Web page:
Immunotoxins are a class of targeted cancer therapeutics in which a toxin such as Pseudomonas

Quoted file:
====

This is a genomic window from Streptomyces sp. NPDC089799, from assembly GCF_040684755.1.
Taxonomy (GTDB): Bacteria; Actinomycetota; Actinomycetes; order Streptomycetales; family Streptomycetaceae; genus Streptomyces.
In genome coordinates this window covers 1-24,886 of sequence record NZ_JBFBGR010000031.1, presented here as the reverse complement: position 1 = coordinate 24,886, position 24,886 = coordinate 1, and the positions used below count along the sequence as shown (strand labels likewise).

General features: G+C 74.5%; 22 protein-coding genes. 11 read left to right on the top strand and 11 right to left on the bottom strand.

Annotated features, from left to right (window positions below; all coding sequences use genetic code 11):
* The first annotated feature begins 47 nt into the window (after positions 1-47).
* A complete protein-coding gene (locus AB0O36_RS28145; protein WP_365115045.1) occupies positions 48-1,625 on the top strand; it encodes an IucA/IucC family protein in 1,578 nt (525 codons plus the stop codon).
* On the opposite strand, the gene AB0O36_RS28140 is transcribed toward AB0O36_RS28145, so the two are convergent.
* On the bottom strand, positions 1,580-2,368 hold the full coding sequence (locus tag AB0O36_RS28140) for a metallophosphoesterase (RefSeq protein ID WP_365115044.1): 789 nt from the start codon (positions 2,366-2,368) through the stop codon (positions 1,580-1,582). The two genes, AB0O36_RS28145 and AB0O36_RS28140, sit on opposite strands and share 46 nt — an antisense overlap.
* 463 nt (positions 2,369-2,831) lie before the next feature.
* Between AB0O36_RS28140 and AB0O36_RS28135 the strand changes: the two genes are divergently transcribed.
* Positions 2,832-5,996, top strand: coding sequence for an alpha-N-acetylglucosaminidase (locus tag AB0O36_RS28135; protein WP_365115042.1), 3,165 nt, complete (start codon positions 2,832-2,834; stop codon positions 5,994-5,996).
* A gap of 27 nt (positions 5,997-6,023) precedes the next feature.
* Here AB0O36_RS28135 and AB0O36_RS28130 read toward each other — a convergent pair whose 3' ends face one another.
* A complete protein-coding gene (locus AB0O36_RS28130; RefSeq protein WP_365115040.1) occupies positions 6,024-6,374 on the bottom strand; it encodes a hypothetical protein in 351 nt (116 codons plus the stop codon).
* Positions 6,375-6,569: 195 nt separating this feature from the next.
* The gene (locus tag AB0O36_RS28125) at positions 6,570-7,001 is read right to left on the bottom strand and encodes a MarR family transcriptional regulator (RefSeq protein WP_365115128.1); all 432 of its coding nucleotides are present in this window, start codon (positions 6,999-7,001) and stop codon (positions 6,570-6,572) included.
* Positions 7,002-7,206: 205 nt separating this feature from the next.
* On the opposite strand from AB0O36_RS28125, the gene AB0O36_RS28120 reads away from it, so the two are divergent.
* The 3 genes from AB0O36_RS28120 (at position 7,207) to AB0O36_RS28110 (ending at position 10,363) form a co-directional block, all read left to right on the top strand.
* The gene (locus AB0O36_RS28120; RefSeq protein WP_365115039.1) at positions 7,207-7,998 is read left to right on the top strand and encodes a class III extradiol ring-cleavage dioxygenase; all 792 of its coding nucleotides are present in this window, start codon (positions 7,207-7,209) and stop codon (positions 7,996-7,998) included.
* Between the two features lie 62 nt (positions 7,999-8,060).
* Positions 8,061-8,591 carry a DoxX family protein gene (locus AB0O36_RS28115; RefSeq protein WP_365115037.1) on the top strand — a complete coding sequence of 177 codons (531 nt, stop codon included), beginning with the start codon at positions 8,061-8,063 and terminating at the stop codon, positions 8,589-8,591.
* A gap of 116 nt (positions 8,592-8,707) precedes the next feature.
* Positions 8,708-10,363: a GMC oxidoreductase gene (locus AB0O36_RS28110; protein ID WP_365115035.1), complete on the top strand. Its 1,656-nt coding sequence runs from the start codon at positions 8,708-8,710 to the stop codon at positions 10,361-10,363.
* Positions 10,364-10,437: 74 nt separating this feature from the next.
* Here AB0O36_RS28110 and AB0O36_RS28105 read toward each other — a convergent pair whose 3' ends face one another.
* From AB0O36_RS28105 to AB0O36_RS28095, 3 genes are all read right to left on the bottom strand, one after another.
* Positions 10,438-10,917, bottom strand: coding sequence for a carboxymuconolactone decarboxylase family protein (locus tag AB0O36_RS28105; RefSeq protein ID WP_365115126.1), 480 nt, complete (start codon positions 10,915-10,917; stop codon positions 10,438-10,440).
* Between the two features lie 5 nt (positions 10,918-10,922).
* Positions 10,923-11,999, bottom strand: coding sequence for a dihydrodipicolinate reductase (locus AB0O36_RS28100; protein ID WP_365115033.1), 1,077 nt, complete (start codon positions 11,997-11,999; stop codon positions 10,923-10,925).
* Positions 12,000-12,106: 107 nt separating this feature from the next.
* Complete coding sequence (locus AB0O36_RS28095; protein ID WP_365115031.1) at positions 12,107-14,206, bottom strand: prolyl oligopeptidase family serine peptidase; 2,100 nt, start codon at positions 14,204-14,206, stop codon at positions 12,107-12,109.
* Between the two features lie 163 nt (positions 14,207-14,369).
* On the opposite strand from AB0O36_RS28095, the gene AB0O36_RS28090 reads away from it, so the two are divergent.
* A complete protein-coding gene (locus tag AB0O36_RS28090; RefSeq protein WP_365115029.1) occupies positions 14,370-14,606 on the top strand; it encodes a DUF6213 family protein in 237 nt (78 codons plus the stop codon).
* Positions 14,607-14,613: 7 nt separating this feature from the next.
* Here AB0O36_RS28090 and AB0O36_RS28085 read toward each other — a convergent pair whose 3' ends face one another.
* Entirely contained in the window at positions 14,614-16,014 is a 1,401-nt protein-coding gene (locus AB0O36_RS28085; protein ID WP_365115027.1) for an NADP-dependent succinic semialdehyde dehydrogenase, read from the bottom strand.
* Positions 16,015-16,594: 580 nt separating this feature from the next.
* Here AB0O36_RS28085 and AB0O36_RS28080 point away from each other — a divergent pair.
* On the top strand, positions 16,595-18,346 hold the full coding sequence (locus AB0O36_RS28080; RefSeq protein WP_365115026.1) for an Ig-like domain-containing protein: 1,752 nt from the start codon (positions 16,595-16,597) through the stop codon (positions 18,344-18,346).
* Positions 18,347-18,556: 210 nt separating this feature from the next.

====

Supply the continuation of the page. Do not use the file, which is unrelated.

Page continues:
exotoxin A (PE) is linked to an antibody or cytokine to direct the toxin to a target on cancer cells. While a variety of PE-based immunotoxins have been developed and a few have demonstrated promising clinical and preclinical results, cancer cells frequently have or develop resistance to these immunotoxins. This review presents our current understanding of the mechanism of action of PE-based immunotoxins and discusses cellular mechanisms of resistance that interfere with various steps of the pathway. These steps include binding of the immunotoxin to the target antigen, internalization, intracellular processing and trafficking to reach the cytosol, inhibition of protein synthesis through ADP-ribosylation of elongation factor 2 (EF2), and induction of apoptosis. Combination therapies that increase immunotoxin action and overcome specific mechanisms of resistance are also reviewed.
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